The Journal of Bone and Joint Surgery; August 19, 2020; 102 (16): 1445

Goal Attainment Scaling Rehabilitation Improves Satisfaction with Work Activities for Younger Working Patients After Knee Arthroplasty

Hoorntje Alexander, MD; Waterval-witjes Suzanne, MD, PhD; Koenraadt Koen L. M., PhD; Kuijer P. Paul F. M., PhD; Blankevoort Leendert, PhD; Kerkhoffs Gino M. M. J., MD, PhD; Van Geenen Rutger C. I., MD, PhD
Background: Knee arthroplasty (KA) is increasingly performed in relatively young, active patients. This heterogeneous patient population often has high expectations, including work resumption and performance of knee-demanding leisure-time activities. Goal attainment scaling (GAS) may personalize rehabilitation by using patient-specific, activity-oriented rehabilitation goals. Since unmet expectations are a leading cause of dissatisfaction after KA, personalized rehabilitation may improve patient satisfaction. We hypothesized that, compared with standard rehabilitation, GAS-based rehabilitation would result in younger, active patients having higher satisfaction regarding activities after KA.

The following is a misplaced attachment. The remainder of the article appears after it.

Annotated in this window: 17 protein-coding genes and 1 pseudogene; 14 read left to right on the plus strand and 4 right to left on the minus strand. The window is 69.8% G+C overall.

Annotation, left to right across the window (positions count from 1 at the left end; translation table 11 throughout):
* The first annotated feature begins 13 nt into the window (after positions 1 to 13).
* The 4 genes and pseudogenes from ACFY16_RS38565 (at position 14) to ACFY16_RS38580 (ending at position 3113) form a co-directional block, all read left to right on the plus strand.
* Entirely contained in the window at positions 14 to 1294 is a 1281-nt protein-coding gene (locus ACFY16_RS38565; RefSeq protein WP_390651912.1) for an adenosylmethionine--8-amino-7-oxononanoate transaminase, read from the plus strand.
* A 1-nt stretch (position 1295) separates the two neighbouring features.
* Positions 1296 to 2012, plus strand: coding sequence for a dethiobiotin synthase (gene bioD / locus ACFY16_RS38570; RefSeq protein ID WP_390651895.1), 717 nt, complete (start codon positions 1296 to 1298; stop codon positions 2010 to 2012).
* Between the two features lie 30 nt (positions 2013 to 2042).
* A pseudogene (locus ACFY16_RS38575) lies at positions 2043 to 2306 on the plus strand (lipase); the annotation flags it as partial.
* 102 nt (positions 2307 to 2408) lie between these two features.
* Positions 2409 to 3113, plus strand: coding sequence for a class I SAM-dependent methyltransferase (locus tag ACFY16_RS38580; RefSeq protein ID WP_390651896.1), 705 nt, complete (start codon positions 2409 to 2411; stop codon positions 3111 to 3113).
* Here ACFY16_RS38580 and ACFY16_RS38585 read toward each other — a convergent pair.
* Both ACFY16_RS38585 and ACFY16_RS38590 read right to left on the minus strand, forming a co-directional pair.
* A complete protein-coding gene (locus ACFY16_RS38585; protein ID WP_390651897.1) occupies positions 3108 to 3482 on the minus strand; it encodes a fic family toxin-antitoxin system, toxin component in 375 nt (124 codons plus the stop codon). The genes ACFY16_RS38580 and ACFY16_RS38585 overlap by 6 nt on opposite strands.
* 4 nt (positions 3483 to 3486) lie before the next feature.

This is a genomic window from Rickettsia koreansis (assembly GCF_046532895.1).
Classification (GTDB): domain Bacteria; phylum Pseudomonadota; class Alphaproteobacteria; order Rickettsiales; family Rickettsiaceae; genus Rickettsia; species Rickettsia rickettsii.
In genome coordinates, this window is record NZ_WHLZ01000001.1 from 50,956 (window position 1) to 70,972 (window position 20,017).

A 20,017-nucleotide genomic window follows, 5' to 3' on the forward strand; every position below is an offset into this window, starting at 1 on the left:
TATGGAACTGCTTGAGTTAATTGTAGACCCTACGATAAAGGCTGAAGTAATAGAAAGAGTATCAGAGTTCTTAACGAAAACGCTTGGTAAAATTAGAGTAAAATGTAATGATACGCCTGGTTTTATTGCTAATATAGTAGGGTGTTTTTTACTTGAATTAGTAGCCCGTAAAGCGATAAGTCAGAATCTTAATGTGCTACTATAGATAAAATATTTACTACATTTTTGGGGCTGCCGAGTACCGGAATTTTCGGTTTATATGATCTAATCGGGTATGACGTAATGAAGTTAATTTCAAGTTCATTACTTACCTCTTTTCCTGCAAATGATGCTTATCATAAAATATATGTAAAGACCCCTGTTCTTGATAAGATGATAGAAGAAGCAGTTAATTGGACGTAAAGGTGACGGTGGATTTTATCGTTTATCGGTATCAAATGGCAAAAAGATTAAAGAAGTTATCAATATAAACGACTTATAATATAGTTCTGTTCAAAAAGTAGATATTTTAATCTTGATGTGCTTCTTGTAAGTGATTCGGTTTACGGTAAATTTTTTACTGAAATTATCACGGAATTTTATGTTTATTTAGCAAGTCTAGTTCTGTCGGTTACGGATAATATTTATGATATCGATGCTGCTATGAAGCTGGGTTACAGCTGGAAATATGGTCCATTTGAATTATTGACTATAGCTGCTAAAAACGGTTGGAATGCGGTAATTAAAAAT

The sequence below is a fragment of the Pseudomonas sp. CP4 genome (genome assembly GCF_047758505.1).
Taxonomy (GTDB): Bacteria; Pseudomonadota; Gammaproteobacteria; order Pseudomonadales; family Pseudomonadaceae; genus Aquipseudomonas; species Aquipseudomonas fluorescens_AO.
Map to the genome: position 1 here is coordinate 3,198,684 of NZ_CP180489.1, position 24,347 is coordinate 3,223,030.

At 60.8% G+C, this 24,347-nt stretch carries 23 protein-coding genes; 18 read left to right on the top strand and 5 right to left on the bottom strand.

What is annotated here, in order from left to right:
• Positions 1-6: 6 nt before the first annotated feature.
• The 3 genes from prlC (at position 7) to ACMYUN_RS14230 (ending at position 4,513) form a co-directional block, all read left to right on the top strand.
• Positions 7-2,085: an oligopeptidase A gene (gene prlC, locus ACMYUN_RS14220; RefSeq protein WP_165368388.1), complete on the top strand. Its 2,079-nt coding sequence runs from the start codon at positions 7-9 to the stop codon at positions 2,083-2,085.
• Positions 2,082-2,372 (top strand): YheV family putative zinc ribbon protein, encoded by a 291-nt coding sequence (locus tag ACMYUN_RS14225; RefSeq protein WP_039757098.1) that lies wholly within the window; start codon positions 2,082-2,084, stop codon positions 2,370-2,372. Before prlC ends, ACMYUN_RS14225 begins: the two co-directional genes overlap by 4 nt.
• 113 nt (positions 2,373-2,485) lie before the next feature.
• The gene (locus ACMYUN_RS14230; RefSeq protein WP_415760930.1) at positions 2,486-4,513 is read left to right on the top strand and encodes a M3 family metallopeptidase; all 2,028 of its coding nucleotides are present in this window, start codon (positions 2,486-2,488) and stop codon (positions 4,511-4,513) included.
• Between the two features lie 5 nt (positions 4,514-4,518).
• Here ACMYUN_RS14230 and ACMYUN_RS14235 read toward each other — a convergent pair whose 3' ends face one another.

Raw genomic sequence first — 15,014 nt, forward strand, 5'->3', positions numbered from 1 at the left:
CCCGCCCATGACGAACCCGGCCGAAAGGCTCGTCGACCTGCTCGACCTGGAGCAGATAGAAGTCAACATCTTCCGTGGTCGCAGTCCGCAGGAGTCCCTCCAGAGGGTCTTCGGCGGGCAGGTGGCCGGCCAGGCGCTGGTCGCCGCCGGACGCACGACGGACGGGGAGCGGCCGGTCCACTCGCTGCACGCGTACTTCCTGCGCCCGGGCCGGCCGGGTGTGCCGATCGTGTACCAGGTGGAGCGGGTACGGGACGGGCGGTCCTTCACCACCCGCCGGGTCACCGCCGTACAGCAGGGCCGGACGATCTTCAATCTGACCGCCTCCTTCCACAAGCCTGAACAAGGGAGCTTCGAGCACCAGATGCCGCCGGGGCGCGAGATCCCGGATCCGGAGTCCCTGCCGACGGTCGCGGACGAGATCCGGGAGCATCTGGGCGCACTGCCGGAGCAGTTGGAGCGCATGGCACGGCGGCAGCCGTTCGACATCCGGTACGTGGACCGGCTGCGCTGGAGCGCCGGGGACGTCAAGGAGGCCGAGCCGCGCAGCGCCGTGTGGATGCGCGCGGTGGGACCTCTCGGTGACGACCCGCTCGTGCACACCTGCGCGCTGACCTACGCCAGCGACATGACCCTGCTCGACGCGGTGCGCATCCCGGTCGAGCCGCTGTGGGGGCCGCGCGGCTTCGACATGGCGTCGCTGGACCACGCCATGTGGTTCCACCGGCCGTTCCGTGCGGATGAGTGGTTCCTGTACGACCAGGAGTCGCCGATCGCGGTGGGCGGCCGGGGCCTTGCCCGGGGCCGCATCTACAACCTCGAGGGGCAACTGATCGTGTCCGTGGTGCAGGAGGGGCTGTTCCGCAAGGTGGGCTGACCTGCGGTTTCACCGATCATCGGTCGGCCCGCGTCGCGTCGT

Methods: We performed a single-center randomized controlled trial. Eligible patients were <65 years of age, working outside the home, and scheduled to undergo unicompartmental or total KA. The required sample size was 120 patients. Using GAS, patients developed personal activity goals with a physiotherapist preoperatively. These goals were used to monitor patients’ goal attainment and provide goal-specific feedback during postoperative outpatient rehabilitation. Standard rehabilitation consisted of regular outpatient physiotherapy visits. The primary outcome measures were visual analogue scale (VAS) scores (scale of 0 to 100) for satisfaction regarding activities of daily living and work and leisure-time activities 1 year postoperatively, which were analyzed using generalized estimating equation models.
Results: Patient satisfaction with work activities was significantly higher in the GAS group (β = 10.7 points, 98% confidence interval [CI] = 2.0 to 19.4 points) than in the control group. Patient satisfaction with activities of daily living and leisure-time activities did not differ between groups. We found no differences in VAS satisfaction scores between unicompartmental KA and total KA.
Conclusions: Personalized, goal-specific rehabilitation using GAS resulted in higher patient satisfaction with work activities, compared with standard rehabilitation, 1 year after KA.
Level of Evidence: Therapeutic Level I. See Instructions for Authors for a complete description of levels of evidence.

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